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Bird strike: what happens when a plane collides with a bird?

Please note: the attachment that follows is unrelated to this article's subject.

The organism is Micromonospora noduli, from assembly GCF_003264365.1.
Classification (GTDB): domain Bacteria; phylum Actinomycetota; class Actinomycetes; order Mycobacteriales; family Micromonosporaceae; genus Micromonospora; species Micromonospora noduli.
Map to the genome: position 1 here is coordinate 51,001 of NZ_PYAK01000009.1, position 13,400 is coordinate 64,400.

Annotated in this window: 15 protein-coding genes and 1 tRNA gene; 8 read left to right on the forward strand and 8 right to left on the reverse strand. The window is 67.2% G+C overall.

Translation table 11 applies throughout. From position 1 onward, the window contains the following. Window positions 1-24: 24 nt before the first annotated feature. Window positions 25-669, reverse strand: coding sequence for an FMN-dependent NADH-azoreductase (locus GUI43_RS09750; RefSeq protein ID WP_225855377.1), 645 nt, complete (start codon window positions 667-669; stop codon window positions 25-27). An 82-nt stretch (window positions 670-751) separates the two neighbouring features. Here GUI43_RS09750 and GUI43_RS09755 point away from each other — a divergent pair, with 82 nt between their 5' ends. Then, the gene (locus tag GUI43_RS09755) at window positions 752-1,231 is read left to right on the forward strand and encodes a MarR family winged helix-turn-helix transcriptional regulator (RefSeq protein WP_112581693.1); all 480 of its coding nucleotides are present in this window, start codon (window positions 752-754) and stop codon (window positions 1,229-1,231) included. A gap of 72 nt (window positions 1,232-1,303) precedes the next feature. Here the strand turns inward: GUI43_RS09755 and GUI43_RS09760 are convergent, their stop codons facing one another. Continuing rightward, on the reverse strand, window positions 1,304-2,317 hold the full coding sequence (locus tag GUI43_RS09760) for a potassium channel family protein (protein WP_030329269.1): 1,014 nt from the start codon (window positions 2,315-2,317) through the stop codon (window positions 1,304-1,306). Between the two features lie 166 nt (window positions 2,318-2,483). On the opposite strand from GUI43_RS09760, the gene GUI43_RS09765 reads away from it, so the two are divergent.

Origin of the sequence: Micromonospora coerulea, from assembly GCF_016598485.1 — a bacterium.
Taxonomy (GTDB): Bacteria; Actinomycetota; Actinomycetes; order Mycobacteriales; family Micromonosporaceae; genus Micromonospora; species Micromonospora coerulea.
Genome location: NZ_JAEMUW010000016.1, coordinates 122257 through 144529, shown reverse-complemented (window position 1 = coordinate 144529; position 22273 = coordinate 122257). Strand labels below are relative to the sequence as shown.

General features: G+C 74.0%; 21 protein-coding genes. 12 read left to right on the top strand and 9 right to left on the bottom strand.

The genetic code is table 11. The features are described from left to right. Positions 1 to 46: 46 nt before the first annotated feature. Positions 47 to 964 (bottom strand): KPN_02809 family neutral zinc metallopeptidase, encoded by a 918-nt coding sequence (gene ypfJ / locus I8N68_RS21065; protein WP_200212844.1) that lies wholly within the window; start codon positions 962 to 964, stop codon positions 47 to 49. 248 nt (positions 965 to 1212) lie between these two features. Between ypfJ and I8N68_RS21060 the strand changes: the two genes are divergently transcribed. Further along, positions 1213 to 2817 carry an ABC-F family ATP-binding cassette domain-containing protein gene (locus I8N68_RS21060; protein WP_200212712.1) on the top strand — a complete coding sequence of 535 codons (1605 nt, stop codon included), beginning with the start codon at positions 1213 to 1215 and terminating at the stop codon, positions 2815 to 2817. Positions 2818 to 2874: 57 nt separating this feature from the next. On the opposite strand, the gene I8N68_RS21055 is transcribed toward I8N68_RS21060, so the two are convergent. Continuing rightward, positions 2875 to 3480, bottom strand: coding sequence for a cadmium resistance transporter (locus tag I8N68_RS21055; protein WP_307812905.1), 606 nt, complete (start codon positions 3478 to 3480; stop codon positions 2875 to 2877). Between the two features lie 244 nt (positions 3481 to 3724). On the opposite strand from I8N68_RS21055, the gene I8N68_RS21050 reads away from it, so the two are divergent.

<div class="theconversation-article-body"><em><a href="https://theconversation.com/profiles/doug-drury-1277871">Doug Drury</a>, <a href="https://theconversation.com/institutions/cquniversity-australia-2140">CQUniversity Australia</a></em></p> <p>Late last night, Virgin Australia flight VA 148 set out from Queenstown in New Zealand bound for Melbourne. Not long after takeoff, the right engine of the Boeing 737-800 jet started <a href="https://www.sbs.com.au/news/article/virgin-australia-flight-makes-emergency-landing-after-engine-catches-fire/iquv5w1is">emitting loud bangs</a>, followed by flames.</p> <p>The pilot flew on with the remaining engine, bringing the plane’s 73 passengers and crew to a safe emergency landing at nearby Invercargill airport.</p> <p>Virgin Australia says the dramatic turn of events was caused by a “possible bird strike”. Queenstown Airport <a href="https://www.theaustralian.com.au/business/aviation/bird-strike-blamed-for-fiery-virgin-australia-emergency-out-of-queenstown/news-story/9ef5c57829d0535baed223d2caf0b55f">played down</a> the likelihood of bird strike, saying “no birds were detected on the airfield at that time”.</p> <p>While we don’t know exactly what happened, bird strike is a common and real risk for aircraft. It can damage planes, and even lead to deaths.</p> <h2>How common are bird strikes?</h2> <p>A bird strike is a <a href="https://skyaviationholdings.com/bird-strikes-on-planes/">collision between</a> an aircraft and a bird. (Though the definition is sometimes expanded to include <a href="https://aawhg.org/">collisions on the ground</a> with land animals including deer, rabbits, dogs and alligators.)</p> <p>The <a href="https://digitalcommons.unl.edu/icwdm_usdanwrc/1459/">first bird strike</a> was recorded by Orville Wright in 1905, over a cornfield in Ohio.</p> <p>Now they happen every day, with some seasonal variability due to the <a href="https://www.faa.gov/air_traffic/publications/atpubs/aim_html/chap7_section_5.html">migratory patterns</a> of birds.</p> <p>Perhaps the most famous migratory bird strike occurred in 2009, when <a href="https://en.wikipedia.org/wiki/US_Airways_Flight_1549">US Airways Flight 1549</a> encountered a flock of migrating Canadian geese shortly after taking off from LaGuardia Airport in New York. Both of the plane’s engines failed, and captain Sully Sullenberger was forced to pilot it to an unpowered landing in the Hudson River.</p> <p>Between 2008 and 2017, the Australian Transport Safety Board recorded <a href="https://www.atsb.gov.au/publications/2018/ar-2018-035">16,626 bird strikes</a>. In America, the Federal Aviation Administration reported <a href="https://www.washingtonpost.com/travel/2023/04/25/bird-strike-plane-american-airlines/">17,200 bird strikes</a> in 2022 alone.</p> <h2>Where do bird strikes happen, and what are the effects?</h2> <p>According to the <a href="https://www.icao.int/Pages/default.aspx">International Civil Aviation Organization</a>, 90% of bird strikes happen near airports. In general, this is while aircraft are taking off or landing, or flying at lower altitudes where most bird activity occurs.</p> <p>The effect of bird strike depends on many factors including the type of aircraft. Outcomes may include shutting down an engine, as may have happened with the Virgin Australia flight. This plane was a Boeing 737-800, which has the capability to fly on a single engine to an alternate airport.</p> <p>In smaller aircraft, particularly single-engine aircraft, bird strikes can be fatal. Since 1988, <a href="https://aawhg.org/#:%7E:text=The%20majority%20happen%20at%20low,billion%20in%20aircraft%20damage%20annually.">262 bird strike fatalities</a> have been reported globally, and 250 aircraft destroyed.</p> <h2>How do manufacturers and pilots defend against bird strike?</h2> <p>Most <a href="https://aawhg.org/">bird strikes</a> occur early in the morning or a sunset when birds are most active. Pilots are trained to be vigilant during these times.</p> <p>Radar can be used to <a href="https://detect-inc.com/aircraft-birdstrike-avoidance-radar/?gad_source=1&amp;gclid=Cj0KCQjwvb-zBhCmARIsAAfUI2ullN-s0MdDfzV2Hu9fLfdr8pKQCuyZWsoJfRN2W5s-tSm6Vo0wHgwaAgBMEALw_wcB">track flocks of birds</a>. However, this technology is ground-based and not available worldwide so it can’t be used everywhere.</p> <p>The two largest manufacturers of passenger jets, Boeing and Airbus, use <a href="https://aerospaceengineeringblog.com/jet-engine-design/">turbofan engines</a>. These use a series of fan blades to compress air before adding fuel and flame to get the thrust needed to take off.</p> <figure><iframe src="https://www.youtube.com/embed/lgspIiTFWIk?wmode=transparent&amp;start=0" width="440" height="260" frameborder="0" allowfullscreen="allowfullscreen"></iframe><figcaption><span class="caption">Engine manufacturers test how well they are likely to stand up to a bird strike.</span></figcaption></figure> <p>Bird strike in one of these engines can cause severe damage to the fan blades, causing the engine to fail. Engine manufacturers test the safety of these engines by firing <a href="https://www.aerospacetestinginternational.com/news/engine-testing/faa-proposes-new-engine-test-for-bird-ingestion.html">a high-speed frozen chicken</a> at them while the engine is operating at full thrust.</p> <p>The Australian Government’s Civil Aviation Safety Authority <a href="https://www.casa.gov.au/wildlife-hazard-management">circular on wildlife hazard management</a> outlines what airports should do to keep birds and animals away from the vicinity of the airport. One technique is to use small gas explosions to mimic the sound of a shotgun to deter birds from loitering near the runway. In areas with high bird populations, airports may also use certain grasses and plants that do not attract the birds.<!-- Below is The Conversation's page counter tag. Please DO NOT REMOVE. --><img style="border: none !important; box-shadow: none !important; margin: 0 !important; max-height: 1px !important; max-width: 1px !important; min-height: 1px !important; min-width: 1px !important; opacity: 0 !important; outline: none !important; padding: 0 !important;" src="https://counter.theconversation.com/content/232702/count.gif?distributor=republish-lightbox-basic" alt="The Conversation" width="1" height="1" /><!-- End of code. If you don't see any code above, please get new code from the Advanced tab after you click the republish button. The page counter does not collect any personal data. More info: https://theconversation.com/republishing-guidelines --></p> <p><a href="https://theconversation.com/profiles/doug-drury-1277871"><em>Doug Drury</em></a><em>, Professor/Head of Aviation, <a href="https://theconversation.com/institutions/cquniversity-australia-2140">CQUniversity Australia</a></em></p> <p><em>Image credits: Shutterstock</em></p> <p><em>This article is republished from <a href="https://theconversation.com">The Conversation</a> under a Creative Commons license. Read the <a href="https://theconversation.com/bird-strike-what-happens-when-a-plane-collides-with-a-bird-232702">original article</a>.</em></p> </div>